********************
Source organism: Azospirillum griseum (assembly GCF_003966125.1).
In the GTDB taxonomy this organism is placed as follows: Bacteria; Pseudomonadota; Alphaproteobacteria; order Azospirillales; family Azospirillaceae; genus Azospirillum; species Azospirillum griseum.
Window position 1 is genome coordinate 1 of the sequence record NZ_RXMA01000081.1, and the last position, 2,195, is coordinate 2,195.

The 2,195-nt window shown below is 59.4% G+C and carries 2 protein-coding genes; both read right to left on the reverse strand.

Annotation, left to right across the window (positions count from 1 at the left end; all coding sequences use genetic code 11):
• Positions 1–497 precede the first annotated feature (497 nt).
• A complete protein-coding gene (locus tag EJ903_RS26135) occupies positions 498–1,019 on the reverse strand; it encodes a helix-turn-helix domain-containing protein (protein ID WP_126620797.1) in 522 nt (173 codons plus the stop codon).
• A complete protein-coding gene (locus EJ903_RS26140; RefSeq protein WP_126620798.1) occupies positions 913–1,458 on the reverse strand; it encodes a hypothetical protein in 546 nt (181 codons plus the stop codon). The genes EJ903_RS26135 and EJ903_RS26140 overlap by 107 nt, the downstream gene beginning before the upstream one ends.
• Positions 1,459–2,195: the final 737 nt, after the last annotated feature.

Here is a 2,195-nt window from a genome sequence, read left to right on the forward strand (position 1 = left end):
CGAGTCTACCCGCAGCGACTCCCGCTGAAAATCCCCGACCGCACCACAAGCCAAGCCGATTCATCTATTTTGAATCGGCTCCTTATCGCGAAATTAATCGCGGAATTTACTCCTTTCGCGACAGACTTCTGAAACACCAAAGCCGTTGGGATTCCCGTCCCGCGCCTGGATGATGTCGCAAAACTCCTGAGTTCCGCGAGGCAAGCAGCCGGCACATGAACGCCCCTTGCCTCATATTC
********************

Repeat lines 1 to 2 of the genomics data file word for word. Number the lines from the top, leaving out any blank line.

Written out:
Source organism: Azospirillum griseum (assembly GCF_003966125.1).
In the GTDB taxonomy this organism is placed as follows: Bacteria; Pseudomonadota; Alphaproteobacteria; order Azospirillales; family Azospirillaceae; genus Azospirillum; species Azospirillum griseum.